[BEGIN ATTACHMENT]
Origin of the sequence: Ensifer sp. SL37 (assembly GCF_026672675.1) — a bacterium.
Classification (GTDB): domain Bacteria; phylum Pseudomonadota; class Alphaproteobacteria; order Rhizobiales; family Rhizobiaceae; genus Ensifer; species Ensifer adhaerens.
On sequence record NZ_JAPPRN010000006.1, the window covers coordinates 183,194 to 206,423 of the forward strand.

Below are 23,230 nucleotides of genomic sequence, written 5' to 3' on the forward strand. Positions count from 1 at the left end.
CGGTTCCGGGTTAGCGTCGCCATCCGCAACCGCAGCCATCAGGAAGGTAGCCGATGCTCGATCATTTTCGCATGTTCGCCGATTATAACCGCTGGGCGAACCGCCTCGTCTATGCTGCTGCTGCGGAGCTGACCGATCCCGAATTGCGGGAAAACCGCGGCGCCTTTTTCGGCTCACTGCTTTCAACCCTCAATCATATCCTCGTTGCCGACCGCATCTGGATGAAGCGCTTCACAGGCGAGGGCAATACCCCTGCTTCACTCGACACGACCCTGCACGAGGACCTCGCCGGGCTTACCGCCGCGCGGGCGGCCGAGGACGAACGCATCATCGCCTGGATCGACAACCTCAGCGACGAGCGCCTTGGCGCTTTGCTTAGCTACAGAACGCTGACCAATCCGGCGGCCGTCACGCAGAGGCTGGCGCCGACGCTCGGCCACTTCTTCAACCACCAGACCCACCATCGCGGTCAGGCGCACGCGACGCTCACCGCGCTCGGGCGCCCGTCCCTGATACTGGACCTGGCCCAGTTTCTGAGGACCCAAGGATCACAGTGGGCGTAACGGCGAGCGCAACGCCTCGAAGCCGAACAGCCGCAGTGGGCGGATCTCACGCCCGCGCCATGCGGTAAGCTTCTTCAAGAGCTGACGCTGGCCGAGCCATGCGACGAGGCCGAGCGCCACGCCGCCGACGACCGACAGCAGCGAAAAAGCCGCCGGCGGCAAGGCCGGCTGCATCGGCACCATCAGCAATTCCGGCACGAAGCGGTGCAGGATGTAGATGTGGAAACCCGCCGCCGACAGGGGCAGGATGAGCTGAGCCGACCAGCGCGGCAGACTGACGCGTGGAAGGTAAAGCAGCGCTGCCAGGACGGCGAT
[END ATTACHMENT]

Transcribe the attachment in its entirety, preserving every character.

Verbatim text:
Origin of the sequence: Ensifer sp. SL37 (assembly GCF_026672675.1) — a bacterium.
Classification (GTDB): domain Bacteria; phylum Pseudomonadota; class Alphaproteobacteria; order Rhizobiales; family Rhizobiaceae; genus Ensifer; species Ensifer adhaerens.
On sequence record NZ_JAPPRN010000006.1, the window covers coordinates 183,194 to 206,423 of the forward strand.

Below are 23,230 nucleotides of genomic sequence, written 5' to 3' on the forward strand. Positions count from 1 at the left end.
CGGTTCCGGGTTAGCGTCGCCATCCGCAACCGCAGCCATCAGGAAGGTAGCCGATGCTCGATCATTTTCGCATGTTCGCCGATTATAACCGCTGGGCGAACCGCCTCGTCTATGCTGCTGCTGCGGAGCTGACCGATCCCGAATTGCGGGAAAACCGCGGCGCCTTTTTCGGCTCACTGCTTTCAACCCTCAATCATATCCTCGTTGCCGACCGCATCTGGATGAAGCGCTTCACAGGCGAGGGCAATACCCCTGCTTCACTCGACACGACCCTGCACGAGGACCTCGCCGGGCTTACCGCCGCGCGGGCGGCCGAGGACGAACGCATCATCGCCTGGATCGACAACCTCAGCGACGAGCGCCTTGGCGCTTTGCTTAGCTACAGAACGCTGACCAATCCGGCGGCCGTCACGCAGAGGCTGGCGCCGACGCTCGGCCACTTCTTCAACCACCAGACCCACCATCGCGGTCAGGCGCACGCGACGCTCACCGCGCTCGGGCGCCCGTCCCTGATACTGGACCTGGCCCAGTTTCTGAGGACCCAAGGATCACAGTGGGCGTAACGGCGAGCGCAACGCCTCGAAGCCGAACAGCCGCAGTGGGCGGATCTCACGCCCGCGCCATGCGGTAAGCTTCTTCAAGAGCTGACGCTGGCCGAGCCATGCGACGAGGCCGAGCGCCACGCCGCCGACGACCGACAGCAGCGAAAAAGCCGCCGGCGGCAAGGCCGGCTGCATCGGCACCATCAGCAATTCCGGCACGAAGCGGTGCAGGATGTAGATGTGGAAACCCGCCGCCGACAGGGGCAGGATGAGCTGAGCCGACCAGCGCGGCAGACTGACGCGTGGAAGGTAAAGCAGCGCTGCCAGGACGGCGAT